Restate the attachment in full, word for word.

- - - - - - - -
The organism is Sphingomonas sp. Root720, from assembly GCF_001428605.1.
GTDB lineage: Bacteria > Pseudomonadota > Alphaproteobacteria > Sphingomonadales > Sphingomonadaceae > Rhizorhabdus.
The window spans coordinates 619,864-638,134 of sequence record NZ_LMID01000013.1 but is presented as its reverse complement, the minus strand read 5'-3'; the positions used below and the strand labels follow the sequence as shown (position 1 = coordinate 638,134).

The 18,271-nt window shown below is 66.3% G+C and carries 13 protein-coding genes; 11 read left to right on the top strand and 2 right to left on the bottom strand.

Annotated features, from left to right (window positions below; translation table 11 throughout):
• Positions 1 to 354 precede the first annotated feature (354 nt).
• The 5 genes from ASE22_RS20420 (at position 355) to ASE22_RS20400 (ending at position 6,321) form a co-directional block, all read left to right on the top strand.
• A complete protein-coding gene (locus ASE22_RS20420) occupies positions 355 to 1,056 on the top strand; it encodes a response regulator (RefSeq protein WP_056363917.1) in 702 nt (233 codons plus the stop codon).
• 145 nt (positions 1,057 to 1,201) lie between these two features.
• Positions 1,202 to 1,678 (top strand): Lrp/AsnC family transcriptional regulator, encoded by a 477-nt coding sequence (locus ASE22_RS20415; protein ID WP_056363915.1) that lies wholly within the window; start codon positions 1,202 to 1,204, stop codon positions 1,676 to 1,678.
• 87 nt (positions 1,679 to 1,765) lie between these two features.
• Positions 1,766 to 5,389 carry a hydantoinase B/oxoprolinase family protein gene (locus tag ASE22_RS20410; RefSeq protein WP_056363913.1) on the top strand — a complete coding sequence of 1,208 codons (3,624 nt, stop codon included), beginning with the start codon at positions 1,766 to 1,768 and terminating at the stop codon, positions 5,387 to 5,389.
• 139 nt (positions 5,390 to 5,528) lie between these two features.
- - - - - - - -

The organism is Sphingomonas sp. Root720, from assembly GCF_001428605.1.
GTDB lineage: Bacteria > Pseudomonadota > Alphaproteobacteria > Sphingomonadales > Sphingomonadaceae > Rhizorhabdus.
The window spans coordinates 619,864-638,134 of sequence record NZ_LMID01000013.1 but is presented as its reverse complement, the minus strand read 5'-3'; the positions used below and the strand labels follow the sequence as shown (position 1 = coordinate 638,134).

The 18,271-nt window shown below is 66.3% G+C and carries 13 protein-coding genes; 11 read left to right on the top strand and 2 right to left on the bottom strand.

Annotated features, from left to right (window positions below; translation table 11 throughout):
• Positions 1 to 354 precede the first annotated feature (354 nt).
• The 5 genes from ASE22_RS20420 (at position 355) to ASE22_RS20400 (ending at position 6,321) form a co-directional block, all read left to right on the top strand.
• A complete protein-coding gene (locus ASE22_RS20420) occupies positions 355 to 1,056 on the top strand; it encodes a response regulator (RefSeq protein WP_056363917.1) in 702 nt (233 codons plus the stop codon).
• 145 nt (positions 1,057 to 1,201) lie between these two features.
• Positions 1,202 to 1,678 (top strand): Lrp/AsnC family transcriptional regulator, encoded by a 477-nt coding sequence (locus ASE22_RS20415; protein ID WP_056363915.1) that lies wholly within the window; start codon positions 1,202 to 1,204, stop codon positions 1,676 to 1,678.
• 87 nt (positions 1,679 to 1,765) lie between these two features.
• Positions 1,766 to 5,389 carry a hydantoinase B/oxoprolinase family protein gene (locus tag ASE22_RS20410; RefSeq protein WP_056363913.1) on the top strand — a complete coding sequence of 1,208 codons (3,624 nt, stop codon included), beginning with the start codon at positions 1,766 to 1,768 and terminating at the stop codon, positions 5,387 to 5,389.
• 139 nt (positions 5,390 to 5,528) lie between these two features.